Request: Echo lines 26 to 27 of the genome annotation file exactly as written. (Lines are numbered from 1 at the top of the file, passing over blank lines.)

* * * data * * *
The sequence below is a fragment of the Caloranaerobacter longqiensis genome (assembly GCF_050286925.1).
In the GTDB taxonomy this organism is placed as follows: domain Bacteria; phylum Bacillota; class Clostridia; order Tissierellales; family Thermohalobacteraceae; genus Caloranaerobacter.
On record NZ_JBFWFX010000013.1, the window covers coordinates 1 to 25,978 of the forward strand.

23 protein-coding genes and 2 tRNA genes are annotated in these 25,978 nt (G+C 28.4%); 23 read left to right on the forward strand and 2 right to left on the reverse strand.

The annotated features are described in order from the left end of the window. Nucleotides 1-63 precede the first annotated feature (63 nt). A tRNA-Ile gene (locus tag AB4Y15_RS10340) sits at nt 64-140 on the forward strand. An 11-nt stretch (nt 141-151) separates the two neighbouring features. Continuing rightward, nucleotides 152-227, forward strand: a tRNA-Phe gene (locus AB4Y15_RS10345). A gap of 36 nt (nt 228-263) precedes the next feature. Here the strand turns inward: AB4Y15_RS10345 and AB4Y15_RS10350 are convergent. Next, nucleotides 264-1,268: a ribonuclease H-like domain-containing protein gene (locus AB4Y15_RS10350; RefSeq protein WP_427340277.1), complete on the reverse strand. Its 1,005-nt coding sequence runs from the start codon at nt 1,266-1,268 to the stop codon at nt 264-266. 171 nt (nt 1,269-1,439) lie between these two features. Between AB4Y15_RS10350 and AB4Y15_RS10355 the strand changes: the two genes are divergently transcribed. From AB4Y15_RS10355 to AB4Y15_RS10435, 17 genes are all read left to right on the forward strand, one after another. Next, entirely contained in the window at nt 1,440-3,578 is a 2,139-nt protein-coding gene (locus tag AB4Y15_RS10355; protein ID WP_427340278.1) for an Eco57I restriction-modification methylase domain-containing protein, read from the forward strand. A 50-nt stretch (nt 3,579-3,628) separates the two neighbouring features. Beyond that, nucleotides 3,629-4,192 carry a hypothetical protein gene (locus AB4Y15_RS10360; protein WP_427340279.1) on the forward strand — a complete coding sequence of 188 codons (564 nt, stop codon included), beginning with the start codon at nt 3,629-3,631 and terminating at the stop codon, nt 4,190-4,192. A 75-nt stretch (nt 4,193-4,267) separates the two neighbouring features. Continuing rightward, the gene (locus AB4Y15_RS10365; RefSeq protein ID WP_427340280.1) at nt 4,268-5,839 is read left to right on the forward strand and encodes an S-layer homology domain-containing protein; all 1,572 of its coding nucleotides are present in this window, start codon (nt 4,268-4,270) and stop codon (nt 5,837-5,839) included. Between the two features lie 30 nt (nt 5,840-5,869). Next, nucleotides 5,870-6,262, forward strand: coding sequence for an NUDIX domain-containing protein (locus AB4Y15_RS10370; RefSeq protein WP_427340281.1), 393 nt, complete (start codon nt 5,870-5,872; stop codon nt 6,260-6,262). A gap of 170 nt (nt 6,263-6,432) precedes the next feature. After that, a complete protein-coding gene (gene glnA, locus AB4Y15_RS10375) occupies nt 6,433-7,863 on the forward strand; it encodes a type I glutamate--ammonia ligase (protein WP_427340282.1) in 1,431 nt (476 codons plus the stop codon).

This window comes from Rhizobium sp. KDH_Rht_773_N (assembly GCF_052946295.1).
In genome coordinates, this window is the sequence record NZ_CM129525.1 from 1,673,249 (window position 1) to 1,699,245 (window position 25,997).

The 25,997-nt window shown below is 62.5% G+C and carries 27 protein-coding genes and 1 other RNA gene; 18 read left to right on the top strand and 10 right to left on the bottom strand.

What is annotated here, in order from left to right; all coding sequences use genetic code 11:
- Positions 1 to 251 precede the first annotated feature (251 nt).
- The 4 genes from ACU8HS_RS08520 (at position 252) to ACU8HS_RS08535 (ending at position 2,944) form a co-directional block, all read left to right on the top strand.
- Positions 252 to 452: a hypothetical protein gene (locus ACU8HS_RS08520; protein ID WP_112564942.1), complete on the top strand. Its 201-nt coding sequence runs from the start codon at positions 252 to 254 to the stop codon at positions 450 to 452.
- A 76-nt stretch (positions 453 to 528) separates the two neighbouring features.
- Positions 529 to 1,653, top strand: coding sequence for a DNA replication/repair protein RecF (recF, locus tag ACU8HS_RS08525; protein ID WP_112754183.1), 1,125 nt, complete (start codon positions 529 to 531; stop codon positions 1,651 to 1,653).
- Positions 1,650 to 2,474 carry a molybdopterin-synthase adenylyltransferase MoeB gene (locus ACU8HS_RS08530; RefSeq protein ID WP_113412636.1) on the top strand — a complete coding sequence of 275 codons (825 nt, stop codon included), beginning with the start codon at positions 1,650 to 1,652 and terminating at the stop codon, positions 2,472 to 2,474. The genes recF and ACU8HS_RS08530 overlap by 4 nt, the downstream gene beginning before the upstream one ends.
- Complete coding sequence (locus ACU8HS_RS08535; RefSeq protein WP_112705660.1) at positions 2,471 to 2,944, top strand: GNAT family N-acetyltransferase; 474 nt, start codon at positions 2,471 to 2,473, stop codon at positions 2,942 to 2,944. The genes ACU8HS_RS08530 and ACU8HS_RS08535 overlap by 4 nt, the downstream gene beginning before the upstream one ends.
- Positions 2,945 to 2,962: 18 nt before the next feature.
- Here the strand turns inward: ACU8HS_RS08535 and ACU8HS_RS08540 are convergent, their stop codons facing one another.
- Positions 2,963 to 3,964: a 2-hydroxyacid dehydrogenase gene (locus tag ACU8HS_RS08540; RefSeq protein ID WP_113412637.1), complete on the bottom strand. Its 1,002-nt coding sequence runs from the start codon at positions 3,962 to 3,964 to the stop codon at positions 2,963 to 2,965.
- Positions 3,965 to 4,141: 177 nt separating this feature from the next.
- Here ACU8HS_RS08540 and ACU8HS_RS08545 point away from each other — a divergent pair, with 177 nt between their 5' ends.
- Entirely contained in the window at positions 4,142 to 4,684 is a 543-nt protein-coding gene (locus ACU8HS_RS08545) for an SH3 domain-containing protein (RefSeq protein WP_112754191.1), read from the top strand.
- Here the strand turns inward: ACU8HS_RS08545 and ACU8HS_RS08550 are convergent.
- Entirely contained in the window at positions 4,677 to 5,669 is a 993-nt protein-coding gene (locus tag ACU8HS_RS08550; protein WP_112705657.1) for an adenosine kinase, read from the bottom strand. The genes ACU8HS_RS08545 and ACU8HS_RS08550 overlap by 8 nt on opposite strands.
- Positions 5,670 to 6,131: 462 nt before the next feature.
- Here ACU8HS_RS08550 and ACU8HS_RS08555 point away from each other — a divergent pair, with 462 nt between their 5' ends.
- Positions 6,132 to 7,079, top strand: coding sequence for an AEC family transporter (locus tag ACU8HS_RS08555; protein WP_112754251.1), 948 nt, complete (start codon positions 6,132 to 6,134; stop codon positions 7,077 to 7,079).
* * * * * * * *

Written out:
- Here ACU8HS_RS08550 and ACU8HS_RS08555 point away from each other — a divergent pair, with 462 nt between their 5' ends.
- Positions 6,132 to 7,079, top strand: coding sequence for an AEC family transporter (locus tag ACU8HS_RS08555; protein WP_112754251.1), 948 nt, complete (start codon positions 6,132 to 6,134; stop codon positions 7,077 to 7,079).